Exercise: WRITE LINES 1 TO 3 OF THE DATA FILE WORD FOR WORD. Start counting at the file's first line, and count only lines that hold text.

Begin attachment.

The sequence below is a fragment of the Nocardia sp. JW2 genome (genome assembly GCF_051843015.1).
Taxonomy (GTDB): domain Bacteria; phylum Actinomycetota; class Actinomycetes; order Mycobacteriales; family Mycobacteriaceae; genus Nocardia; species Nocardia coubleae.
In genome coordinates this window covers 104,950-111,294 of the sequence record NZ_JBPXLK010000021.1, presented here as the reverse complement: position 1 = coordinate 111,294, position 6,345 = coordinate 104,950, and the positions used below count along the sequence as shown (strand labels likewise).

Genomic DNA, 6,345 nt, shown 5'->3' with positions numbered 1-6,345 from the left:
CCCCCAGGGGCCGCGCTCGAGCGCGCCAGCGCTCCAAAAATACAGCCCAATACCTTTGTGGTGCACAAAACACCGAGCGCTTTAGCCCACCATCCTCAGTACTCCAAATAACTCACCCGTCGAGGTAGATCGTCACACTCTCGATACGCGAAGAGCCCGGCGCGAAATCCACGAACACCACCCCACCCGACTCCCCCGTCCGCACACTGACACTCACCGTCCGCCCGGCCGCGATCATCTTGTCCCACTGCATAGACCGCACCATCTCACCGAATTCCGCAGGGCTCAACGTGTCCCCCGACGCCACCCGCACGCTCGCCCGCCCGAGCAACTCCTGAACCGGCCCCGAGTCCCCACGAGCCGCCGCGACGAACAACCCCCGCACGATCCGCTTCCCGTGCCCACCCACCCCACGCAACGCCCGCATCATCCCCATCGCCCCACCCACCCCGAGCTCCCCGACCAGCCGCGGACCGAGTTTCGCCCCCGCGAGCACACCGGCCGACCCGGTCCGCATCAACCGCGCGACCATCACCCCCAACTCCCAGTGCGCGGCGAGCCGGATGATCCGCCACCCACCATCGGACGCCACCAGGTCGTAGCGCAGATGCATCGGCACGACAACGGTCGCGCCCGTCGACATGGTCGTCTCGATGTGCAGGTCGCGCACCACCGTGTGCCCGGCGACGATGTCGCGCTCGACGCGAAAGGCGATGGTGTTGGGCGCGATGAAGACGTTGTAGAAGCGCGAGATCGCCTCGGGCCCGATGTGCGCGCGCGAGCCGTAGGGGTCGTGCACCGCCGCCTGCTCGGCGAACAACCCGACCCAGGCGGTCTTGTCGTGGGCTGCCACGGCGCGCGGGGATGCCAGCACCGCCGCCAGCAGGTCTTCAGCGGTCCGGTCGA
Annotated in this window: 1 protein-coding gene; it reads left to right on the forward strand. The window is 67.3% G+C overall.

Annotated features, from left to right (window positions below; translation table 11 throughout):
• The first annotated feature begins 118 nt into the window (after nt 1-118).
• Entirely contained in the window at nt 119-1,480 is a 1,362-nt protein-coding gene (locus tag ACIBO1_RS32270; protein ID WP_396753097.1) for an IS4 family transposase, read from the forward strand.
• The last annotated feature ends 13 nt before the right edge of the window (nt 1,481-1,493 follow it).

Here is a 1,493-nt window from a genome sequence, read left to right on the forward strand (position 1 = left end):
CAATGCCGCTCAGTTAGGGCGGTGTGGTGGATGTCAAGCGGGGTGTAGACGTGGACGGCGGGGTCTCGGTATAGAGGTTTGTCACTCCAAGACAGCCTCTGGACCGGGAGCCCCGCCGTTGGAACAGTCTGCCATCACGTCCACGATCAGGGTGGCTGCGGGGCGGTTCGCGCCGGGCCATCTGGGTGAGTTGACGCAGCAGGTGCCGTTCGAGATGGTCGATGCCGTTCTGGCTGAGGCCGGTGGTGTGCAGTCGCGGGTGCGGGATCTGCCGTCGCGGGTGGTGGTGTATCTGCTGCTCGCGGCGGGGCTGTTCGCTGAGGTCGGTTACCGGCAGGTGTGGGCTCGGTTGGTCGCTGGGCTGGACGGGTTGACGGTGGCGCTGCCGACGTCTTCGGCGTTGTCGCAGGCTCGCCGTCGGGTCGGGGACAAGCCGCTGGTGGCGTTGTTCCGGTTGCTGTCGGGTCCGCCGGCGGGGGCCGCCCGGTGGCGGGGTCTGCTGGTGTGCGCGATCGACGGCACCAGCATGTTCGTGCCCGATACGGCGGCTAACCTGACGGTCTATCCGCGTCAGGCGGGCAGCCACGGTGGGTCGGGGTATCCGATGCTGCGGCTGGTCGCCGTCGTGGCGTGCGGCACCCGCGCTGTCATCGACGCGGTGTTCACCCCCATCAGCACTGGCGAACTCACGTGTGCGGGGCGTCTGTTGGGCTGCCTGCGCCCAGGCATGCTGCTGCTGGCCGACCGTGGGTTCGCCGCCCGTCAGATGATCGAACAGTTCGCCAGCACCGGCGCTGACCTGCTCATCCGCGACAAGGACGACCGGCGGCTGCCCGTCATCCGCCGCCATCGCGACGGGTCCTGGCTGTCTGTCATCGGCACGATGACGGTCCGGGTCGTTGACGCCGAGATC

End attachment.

The sequence below is a fragment of the Nocardia sp. JW2 genome (genome assembly GCF_051843015.1).
Taxonomy (GTDB): domain Bacteria; phylum Actinomycetota; class Actinomycetes; order Mycobacteriales; family Mycobacteriaceae; genus Nocardia; species Nocardia coubleae.
In genome coordinates this window covers 104,950-111,294 of the sequence record NZ_JBPXLK010000021.1, presented here as the reverse complement: position 1 = coordinate 111,294, position 6,345 = coordinate 104,950, and the positions used below count along the sequence as shown (strand labels likewise).